In response to Google LLC, which is the dominant company in the search field, antitrust authorities in Europe and America have continuously strengthened restrictions and sanctions. The European Union has improved its legal system to restrict the use of search services to provide preferential treatment for its own companies; The United States filed a lawsuit against Google; Japan has also started conducting inspections.
Japan’s Fair Access Commission (FTC) began its review of Google on October 23. Google, which has a huge share of the market for search services, also has an advantage in its relationship with customers. Around Google, European and American antitrust departments continue to strengthen restrictions and sanctions. The Japan Fair Access Commission is also taking a strict stance to ensure competition in the Japanese market.
“Multiple overseas authorities have conducted investigations and prosecutions have been filed in countries and regions. Regarding the Japanese market, I believe that the Japan Fair Access Committee needs to review “, the director of the Japanese Fair Access Committee, Tianbianzhi, held a press conference on October 23 to emphasize the significance of the review.
The strength of Google, which was founded in the US in 1998, is its cutting-edge search technology. Since the 2000s, Google’s search service has won the competition with other competitors and continued to expand its share.
As the number of users of Google’s search service has increased, the sales of advertising business, which is linked to search terms, have also increased. Google’s online ad-related sales reached more than $220 billion in fiscal 2022, accounting for about 80 percent of total sales.
Private survey data show that as of 2022, Google’s global share in the mobile search market has reached 96%, showing a dominant state. In Japan, Google s search service accounts for 78 percent of the total, and LINE Yahoo, the second largest in Japan, uses Google s search engine technology with 20 percent.
Some people have long suspected that Google’s search services, which have an absolute advantage, violate the Exclusive Prohibition Law (Anti Monopoly Law). Regarding the violation of allowing terminal manufacturers to pre install their own search services, the Japanese government’s Digital Market Competition Conference in April 2021 pointed out that “the possibility of maintaining and strengthening a competitive advantage cannot be ruled out”. It is proposed that the Japanese Fair Access Commission should determine whether to conduct a case review.
Regarding the launch of the review of Google, Nakajima cauliflower, senior inspector of digital platform operators at the Fair Access Commission, said: “This does not mean that gaining a high market share through competition is regarded as a problem. But if there is a mechanism that prevents competitors from competing on an equal footing, it will hinder innovation in the long run and may cost consumers.”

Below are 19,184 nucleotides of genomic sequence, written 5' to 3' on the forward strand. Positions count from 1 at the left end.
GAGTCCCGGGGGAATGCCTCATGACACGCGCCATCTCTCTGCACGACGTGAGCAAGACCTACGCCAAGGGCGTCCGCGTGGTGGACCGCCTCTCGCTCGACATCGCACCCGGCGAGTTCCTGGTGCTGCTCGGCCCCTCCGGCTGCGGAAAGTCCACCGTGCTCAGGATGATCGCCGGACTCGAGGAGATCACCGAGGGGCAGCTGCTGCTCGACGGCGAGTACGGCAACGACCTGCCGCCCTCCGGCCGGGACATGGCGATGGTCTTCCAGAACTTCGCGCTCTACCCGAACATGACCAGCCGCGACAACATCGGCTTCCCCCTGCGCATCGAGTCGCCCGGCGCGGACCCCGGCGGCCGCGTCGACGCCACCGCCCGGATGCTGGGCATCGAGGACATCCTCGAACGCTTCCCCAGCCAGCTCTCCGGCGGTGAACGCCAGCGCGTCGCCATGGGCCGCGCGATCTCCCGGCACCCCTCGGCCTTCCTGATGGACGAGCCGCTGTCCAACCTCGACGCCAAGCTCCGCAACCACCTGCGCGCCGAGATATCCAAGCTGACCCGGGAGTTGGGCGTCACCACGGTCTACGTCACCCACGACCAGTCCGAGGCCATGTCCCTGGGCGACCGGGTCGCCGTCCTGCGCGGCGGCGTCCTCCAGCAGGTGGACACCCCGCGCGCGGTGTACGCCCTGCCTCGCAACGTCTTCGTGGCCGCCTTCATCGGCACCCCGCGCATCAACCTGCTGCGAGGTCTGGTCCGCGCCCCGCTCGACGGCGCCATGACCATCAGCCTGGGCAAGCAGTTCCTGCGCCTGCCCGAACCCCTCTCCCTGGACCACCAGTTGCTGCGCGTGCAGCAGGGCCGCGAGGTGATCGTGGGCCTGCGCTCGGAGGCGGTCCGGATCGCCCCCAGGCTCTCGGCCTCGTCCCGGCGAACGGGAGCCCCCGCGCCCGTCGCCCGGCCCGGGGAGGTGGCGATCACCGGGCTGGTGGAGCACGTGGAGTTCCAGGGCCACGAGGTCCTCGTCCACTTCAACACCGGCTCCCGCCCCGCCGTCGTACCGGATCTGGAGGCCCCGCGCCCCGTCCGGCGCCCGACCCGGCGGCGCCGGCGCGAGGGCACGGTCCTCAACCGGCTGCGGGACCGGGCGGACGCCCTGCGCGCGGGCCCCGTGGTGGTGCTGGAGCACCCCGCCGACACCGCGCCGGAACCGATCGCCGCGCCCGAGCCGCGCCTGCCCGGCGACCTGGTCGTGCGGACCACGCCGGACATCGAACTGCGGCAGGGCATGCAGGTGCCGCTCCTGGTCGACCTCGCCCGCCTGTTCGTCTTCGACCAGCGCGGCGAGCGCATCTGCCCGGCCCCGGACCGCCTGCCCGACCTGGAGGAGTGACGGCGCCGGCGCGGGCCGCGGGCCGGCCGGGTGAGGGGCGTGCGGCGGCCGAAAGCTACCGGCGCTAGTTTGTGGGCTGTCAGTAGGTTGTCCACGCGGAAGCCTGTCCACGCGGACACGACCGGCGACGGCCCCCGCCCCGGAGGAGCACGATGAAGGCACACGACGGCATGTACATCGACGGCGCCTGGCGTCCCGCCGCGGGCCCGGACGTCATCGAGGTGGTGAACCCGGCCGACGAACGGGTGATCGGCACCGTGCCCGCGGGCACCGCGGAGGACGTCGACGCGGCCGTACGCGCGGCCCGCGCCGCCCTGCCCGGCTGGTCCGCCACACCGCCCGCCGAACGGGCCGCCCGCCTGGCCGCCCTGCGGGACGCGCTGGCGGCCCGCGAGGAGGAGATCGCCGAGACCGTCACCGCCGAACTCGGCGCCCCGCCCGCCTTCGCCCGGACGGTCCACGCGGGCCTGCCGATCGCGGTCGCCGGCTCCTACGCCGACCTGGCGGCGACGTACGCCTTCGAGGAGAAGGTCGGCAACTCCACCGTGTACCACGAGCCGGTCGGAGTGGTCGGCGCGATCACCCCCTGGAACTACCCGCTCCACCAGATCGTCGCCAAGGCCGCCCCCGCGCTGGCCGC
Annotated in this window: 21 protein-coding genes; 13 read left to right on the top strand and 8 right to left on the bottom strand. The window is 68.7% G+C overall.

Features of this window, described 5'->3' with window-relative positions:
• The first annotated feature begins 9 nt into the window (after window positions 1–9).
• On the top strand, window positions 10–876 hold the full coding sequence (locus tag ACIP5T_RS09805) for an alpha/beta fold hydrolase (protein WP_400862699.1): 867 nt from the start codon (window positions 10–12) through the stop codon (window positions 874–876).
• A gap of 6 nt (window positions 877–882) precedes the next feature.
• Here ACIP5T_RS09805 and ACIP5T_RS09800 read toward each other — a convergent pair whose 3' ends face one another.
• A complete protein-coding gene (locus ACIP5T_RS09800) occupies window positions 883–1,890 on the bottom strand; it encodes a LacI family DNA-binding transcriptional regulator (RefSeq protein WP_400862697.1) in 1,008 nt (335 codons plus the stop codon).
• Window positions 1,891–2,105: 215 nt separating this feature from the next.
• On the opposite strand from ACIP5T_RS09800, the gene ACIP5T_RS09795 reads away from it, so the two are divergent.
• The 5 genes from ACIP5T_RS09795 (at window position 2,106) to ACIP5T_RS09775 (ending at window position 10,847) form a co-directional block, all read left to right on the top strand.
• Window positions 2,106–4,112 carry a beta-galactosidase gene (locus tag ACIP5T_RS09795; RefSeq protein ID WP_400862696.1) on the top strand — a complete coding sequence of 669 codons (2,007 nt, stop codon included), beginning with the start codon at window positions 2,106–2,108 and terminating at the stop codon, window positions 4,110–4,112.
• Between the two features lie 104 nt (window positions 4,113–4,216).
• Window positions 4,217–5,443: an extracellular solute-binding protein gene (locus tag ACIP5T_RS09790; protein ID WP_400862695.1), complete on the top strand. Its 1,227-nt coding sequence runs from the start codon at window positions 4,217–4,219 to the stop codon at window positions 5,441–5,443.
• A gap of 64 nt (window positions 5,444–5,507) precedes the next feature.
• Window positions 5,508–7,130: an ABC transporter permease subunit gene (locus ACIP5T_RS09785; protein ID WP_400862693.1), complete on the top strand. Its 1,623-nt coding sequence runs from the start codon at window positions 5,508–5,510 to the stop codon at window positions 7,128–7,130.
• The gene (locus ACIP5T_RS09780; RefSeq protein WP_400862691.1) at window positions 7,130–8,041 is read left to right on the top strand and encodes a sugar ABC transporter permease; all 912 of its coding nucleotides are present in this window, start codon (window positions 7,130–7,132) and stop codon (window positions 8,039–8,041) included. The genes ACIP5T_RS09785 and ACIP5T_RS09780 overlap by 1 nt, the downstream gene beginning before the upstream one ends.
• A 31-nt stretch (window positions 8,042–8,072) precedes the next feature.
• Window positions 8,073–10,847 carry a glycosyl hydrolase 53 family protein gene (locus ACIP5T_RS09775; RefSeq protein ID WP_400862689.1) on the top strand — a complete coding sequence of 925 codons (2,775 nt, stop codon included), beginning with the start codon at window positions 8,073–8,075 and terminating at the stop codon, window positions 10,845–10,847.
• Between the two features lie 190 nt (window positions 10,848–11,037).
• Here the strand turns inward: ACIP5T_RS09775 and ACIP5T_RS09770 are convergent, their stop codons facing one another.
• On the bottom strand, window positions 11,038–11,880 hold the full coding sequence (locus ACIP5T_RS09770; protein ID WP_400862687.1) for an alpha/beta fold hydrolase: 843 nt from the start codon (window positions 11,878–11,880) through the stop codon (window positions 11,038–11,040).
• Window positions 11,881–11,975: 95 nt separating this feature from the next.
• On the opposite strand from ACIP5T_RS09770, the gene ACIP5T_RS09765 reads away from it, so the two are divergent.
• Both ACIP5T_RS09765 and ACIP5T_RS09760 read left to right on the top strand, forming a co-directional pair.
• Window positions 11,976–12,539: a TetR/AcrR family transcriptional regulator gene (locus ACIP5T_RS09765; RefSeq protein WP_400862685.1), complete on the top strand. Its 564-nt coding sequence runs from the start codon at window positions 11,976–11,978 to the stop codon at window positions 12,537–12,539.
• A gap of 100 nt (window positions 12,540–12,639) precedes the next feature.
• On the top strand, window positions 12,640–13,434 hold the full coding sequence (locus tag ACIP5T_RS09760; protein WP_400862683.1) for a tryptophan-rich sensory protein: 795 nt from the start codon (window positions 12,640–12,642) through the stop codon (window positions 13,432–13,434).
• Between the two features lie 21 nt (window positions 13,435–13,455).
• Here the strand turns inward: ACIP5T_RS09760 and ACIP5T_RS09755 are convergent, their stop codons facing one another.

With the development of generative AI, the competition of search services has entered a new situation. Japan’s Fair Access Committee has been preparing for an effective review of large IT companies. In order to gather information, the company announced a new policy in June 2022 to identify cases from the early stage of review, and hired more lawyers with practical experience from outside.
Regulatory trends in Europe and the United States have also played a role in promoting Japan’s Fair Access Committee. The European Union is moving to improve its legal regime to restrict the use of search services to favour its own companies; The move in the US is to file a lawsuit against Google.
Under the circumstances of strengthening supervision in various countries, the Japanese Fair Access Commission has been exchanging information with the antitrust departments of European and American countries. The direction of censorship in Japan also has the potential to influence the course of litigation in the United States, where countries have spread the net of regulation around the world by acting in concert.
On November 8th the antitrust authorities of the Group of Seven (G7) leading economies will hold a high-level meeting in Tokyo. At the first meeting in 2019, they confirmed their intention to strengthen cooperation on issues such as market control and obstruction of competition by very large companies. The decision to censor Google, the representative of large technology companies, is also seen as a sign that Japan, as the rotating country, is strengthening supervision of large IT companies.
Source: Nihon Keizai Shimbun